(Permission is granted to print and redistribute this material
as long as this header and the footer at the end are included.)


brought to you by Kollel Iyun Hadaf of Har Nof
Rosh Kollel: Rav Mordecai Kornfeld

Ask A Question about the Daf

Previous daf

Ta'anis 14


QUESTION: The Beraisa records an argument about what the Mishnah means when it says we are "Masri'in" on the fast days of the third set of Ta'aniyos. One opinion says that it means that we blow a Teru'ah with the Shofar, while another opinion says that it means that we call out and cry in prayer "Aneinu" in addition to blowing the Shofar. The Beraisa says that a mnemonic for the fact that we blow the Shofar on seven days during the series of fast is "Yericho" -- just like the Jewish people blew the Shofar seven days when waging war with Yericho and Hashem answered them, so, too, we blow the Shofar when we fast and pray to Hashem in times of distress.

The Mishnah in Rosh Hashanah (26b) says that in the Beis ha'Mikdash, on a day of a Ta'anis they would blow the Shofaros and the Chatzotzeros, with the Chatzotzeros in the middle (between the Shofaros). They would elongate the sound of the Chatzotzeros because the Mitzvah of the day was to blow Chatzotzeros.

The Beraisa there (27a) says that this applies only in the Mikdash. Outside of the Mikdash, Shofaros are not used at all when Chatzotzeros are used (such as on a day of Ta'anis), and Chatzotzeros are not used at all when Shofaros are used.

It seems clear from the Mishnah and Beraisa there that the Mitzvah on a Ta'anis is to blow the Chatzotzeros alone, without the Shofar, outside of the Mikdash. Why, then, does the Gemara say that we blow Shofaros, and bring support from Yericho where they blew Shofaros? We should blow only Chatzotzeros on a Ta'anis, and not Shofaros!


(a) The RITVA (12b) cites the BA'ALEI HA'TOSFOS who say that the word "Shofar" in our Gemara actually refers to Chatzotzeros and not to Shofar. We find that the Gemara (Shabbos 36a, Sukah 34a) says that the names "Shofar" and "Chatzotzeros" became switched after the Churban, and they started referring to the Chatzotzeros as "Shofaros" (see Insights to Shabbos 36a for the Chasam Sofer's explanation for this switch). That is why our Gemara says "Shofaros," even though it is actually referring to Chatzotzeros. According to this explanation, the support from Yericho is simply that some sound is blown with an instrument, but it is not proving what we blow, since at Yericho they blew with Shofaros.

The RITVA adds that because of this, the Minhag in France was not to blow Shofaros at all on a Ta'anis. Since the Mitzvah is to blow with Chatzotzeros and we do not have Chatzotzeros nowadays (since we do not know exactly how they were made), they did not have any Teki'os on a Ta'anis.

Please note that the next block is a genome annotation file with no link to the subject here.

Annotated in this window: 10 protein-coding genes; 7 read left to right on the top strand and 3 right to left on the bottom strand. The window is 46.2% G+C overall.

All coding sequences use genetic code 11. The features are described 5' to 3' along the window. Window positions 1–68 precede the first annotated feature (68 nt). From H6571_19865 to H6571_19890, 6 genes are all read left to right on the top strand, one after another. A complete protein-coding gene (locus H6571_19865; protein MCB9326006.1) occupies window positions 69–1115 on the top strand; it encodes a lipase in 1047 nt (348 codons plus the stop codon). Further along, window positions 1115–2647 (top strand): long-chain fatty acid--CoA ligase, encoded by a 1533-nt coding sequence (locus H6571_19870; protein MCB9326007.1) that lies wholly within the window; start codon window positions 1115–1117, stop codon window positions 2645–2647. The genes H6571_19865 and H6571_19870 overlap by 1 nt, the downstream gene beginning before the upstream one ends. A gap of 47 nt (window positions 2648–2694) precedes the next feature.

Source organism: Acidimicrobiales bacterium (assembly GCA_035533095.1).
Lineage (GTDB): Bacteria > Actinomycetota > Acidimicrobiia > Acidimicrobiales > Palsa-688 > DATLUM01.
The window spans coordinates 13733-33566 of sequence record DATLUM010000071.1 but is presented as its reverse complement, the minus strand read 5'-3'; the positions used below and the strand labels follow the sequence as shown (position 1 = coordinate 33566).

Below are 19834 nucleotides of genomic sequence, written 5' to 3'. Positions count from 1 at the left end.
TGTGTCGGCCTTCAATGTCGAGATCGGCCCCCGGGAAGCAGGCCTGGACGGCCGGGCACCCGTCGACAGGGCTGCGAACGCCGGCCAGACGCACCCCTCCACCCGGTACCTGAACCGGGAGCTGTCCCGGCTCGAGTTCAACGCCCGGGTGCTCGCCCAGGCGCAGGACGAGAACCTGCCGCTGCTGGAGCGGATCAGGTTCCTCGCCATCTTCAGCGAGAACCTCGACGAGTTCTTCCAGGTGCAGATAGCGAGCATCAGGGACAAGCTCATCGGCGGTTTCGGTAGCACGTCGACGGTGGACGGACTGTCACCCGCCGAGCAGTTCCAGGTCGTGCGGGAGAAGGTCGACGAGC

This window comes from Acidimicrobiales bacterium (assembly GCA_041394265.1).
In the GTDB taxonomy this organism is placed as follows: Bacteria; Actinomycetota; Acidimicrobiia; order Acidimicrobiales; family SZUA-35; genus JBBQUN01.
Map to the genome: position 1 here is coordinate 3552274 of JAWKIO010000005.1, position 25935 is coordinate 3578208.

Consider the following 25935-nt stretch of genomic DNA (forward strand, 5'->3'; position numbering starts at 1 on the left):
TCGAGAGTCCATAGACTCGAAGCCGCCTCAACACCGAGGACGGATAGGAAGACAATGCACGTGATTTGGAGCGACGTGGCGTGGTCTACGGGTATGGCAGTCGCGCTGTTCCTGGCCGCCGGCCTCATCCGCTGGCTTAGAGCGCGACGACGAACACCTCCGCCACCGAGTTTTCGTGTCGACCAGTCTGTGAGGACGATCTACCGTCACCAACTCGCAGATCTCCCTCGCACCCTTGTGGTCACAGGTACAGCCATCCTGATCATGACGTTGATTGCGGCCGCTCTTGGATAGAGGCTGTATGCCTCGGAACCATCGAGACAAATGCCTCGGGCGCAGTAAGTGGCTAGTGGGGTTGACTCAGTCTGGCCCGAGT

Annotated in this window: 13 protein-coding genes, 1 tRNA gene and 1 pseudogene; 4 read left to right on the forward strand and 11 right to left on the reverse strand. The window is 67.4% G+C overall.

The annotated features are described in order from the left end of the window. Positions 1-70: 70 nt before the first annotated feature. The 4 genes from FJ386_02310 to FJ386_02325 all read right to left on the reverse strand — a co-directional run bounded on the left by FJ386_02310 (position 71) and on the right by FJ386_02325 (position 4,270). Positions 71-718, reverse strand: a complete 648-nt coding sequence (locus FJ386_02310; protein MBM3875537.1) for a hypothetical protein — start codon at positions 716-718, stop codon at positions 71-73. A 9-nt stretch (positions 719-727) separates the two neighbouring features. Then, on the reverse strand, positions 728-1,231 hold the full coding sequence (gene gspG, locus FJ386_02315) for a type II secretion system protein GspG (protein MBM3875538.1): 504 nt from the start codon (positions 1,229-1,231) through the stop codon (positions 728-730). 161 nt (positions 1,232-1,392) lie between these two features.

This also appears to be the opinion of the BA'AL HA'ME'OR (Rosh Hashanah 26b), who says that he cannot understand why the Ge'onim write that one should blow the Shofar on a Ta'anis, and not the Chatzotzeros. This also appears to have been the understanding of the RAMBAM (beginning of Hilchos Ta'aniyos), who says that we blow Chatzotzeros on a Ta'anis.

(b) The RA'AVAD, as quoted by the Rishonim, answers that there are two stages in the Tefilah on a Ta'anis at which Teki'os are blown. The first Teki'os are blown during the actual Berachos of Shemoneh Esreh. These Teki'os are the subject of the Mishnah in Rosh Hashanah, and they are blown with Chatzotzeros. A second set of Teki'os are blown *after* we finish the Shemoneh Esreh, when we continue to offer supplications and prayers to Hashem. At that stage we blow the Shofar and not Chatzotzeros. That second Teki'ah is what the Gemara here is referring to when it says that we blow the Shofar.

The Ra'avad proves this from the original assumption of the Gemara. The Gemara originally thought that the opinion that says "Masri'in" means that we say the prayer of "Aneinu" holds that we *only* say Aneinu, and we do not blow the Shofar. How could the Gemara think that there is an opinion that says we do not blow the Shofar on a Ta'anis? There are many Mishnayos which say that we blow the Shofar on a Ta'anis during Shemoneh Esreh (Daf 15b, 16b)! It must be that everyone agrees that Chatzotzeros are blown during the Shemoneh Esreh. The argument of our Gemara involves what is done *after* the Shemoneh Esreh. One opinion says that Teki'os are blown with a Shofar, and the other opinion says that only "Aneinu" is recited (according to the Gemara's original assumption, and according to the conclusion, the Shofar is blown *and* Aneinu is recited).

(c) The RAMBAN (Milchamos, Rosh Hashanah 26b) says that the Mitzvah to use Chatzotzeros applies only in the Beis ha'Mikdash. Outside of the Mikdash, Chatzotzeros are not used at all on a day of distress. He reasons that the purpose of blowing Chatzotzeros is "l'Kenufya" -- to gather the entire nation together, which is necessary only in places where a large proportion of the nation are present. Therefore, we blow with a Shofar on a Ta'anis. When the Mishnah in Rosh Hashanah says that the Mitzvah of a Ta'anis is to blow with Chatzotzeros, it is discussing what is done inside the Beis ha'Mikdash. Outside of the Mikdash, we use a Shofar, similar to what was done in Yericho, as our Gemara says.

What about the Gemara in Rosh Hashanah (27a) which states that outside of the Mikdash there are times when only Chatzotzeros are blown and not the Shofar? The Ramban explains that the Gemara there is not referring to a Ta'anis, but rather to a time of war when the Chatzotzeros would be used to gather the nation together for war. For any other time of trouble for a community, though, the Torah does not specify whether Chatzotzeros must be used or whether a Shofar may be used. The Minhag, therefore, is to use a Shofar.

(d) The RASHBA in Rosh Hashanah (ibid.) offers a fourth explanation. Like the Ramban (c), he says that when the Mishnah specifies that the "Mitzvah of the day is to blow Chatzotzeros" it is referring to the Teki'os and Teru'os of the Mikdash only. When the Gemara says that outside of the Mikdash, "when Chatzotzeros are blown the Shofar is not," it does not mean that there is a time when only the Chatzotzeros may be blown outside of the Beis ha'Mikdash. Rather, we may always blow either Shofar or Chatzotzeros, outside of the Mikdash. The choice is ours. However, if we choose to blow Chatzotzeros, we may not combine them with the sound of a Shofar -- and vice versa, if we blow the Shofar we may not sound the Chatzotzeros too.